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Cross Country Runners Head to Ireland

A few lucky runners and their coach spent five days during Thanksgiving break in Dublin, Ireland, running, touring and visiting with students from St. Columba’s school. “Ireland has a rich tradition of both academics and running,” said Dr. Dennis Cullinane, science teacher and girls’ varsity cross country coach. “We went to do a cultural exchange with students at St Columba’s, but also to explore Ireland and its history.” This was the second cross country trip to Ireland; the first was in 2009.

The cross country team just ended a great season, including seven wins. The culmination of their work came at the New England Championships, where they came in second place. When asked, the girls attributed their success to how close the whole team is.

Asu Bilirgen ’14 was one of the runners on the trip. When asked how the trip was beneficial to the cross country team, she said, “Team bonding. After a long day of exploring, we would get together in one of the hotel rooms and we would just talk and hang out. It was so awesome.” She added, “Cross country is a sport that is dependent on mental strength, so it is important to have a sense of teamwork and school spirit. I know that I would not have been able to get through the season without the support of my teammates.”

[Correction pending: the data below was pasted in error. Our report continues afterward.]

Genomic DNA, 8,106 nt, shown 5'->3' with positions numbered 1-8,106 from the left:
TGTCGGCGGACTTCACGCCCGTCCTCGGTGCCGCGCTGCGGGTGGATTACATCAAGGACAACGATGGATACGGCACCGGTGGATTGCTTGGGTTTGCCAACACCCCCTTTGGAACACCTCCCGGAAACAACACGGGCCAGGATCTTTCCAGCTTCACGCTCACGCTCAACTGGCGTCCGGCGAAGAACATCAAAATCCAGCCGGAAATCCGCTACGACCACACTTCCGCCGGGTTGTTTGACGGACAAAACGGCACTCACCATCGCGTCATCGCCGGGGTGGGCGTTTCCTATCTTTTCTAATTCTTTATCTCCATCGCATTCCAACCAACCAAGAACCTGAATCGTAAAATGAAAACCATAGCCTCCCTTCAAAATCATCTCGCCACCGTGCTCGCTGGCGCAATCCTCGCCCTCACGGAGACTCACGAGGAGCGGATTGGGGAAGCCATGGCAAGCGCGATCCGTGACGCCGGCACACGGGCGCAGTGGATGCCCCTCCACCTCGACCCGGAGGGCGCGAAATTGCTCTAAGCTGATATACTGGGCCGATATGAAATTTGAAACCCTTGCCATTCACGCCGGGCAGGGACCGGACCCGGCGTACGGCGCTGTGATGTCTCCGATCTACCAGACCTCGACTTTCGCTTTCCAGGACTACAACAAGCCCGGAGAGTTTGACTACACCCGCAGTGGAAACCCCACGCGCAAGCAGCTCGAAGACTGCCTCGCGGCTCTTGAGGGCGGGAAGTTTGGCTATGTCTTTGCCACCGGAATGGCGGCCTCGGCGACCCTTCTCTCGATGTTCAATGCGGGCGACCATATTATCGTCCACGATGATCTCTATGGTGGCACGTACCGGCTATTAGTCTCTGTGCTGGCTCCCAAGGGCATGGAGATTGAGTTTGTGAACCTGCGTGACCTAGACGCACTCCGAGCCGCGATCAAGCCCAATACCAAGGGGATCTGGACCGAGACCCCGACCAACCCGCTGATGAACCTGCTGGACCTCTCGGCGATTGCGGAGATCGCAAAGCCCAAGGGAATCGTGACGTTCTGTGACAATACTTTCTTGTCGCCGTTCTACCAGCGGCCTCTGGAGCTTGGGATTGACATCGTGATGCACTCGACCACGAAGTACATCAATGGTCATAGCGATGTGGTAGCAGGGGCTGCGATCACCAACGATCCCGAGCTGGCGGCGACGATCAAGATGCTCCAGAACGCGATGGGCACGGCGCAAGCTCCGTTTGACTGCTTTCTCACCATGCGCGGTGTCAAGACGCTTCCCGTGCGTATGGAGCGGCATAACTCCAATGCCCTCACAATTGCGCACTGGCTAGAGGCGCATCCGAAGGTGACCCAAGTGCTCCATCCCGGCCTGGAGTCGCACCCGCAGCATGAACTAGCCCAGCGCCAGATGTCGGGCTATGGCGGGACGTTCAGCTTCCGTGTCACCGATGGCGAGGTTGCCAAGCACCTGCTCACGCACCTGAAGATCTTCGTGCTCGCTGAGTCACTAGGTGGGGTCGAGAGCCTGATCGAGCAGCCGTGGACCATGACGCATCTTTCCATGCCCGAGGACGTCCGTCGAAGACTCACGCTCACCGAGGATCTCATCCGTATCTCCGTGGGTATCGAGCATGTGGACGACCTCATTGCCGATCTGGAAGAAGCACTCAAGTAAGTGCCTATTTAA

Dashiell Schulte ’13 was also on the trip. “I decided to go because I love the cross country team and Dr. Cullinane. It was a good group and I couldn’t pass up the opportunity.” She said. “My favorite part was going to meet the boarding school students at St. Columba’s College and comparing what’s normal for us and them and what they were accustomed to. It was a wonky experience.”

“It was a great athletic and social opportunity for the team. We learned a lot about Ireland, but also about each other,” said Wahi Diome ’12, who has been running cross country for three years. “It was a really great way to spend the break.”

“I love meeting the students and faculty there,” said Dr. Cullinane. “The Irish have an incredible ability to make one feel welcome, and so they treated us like family.”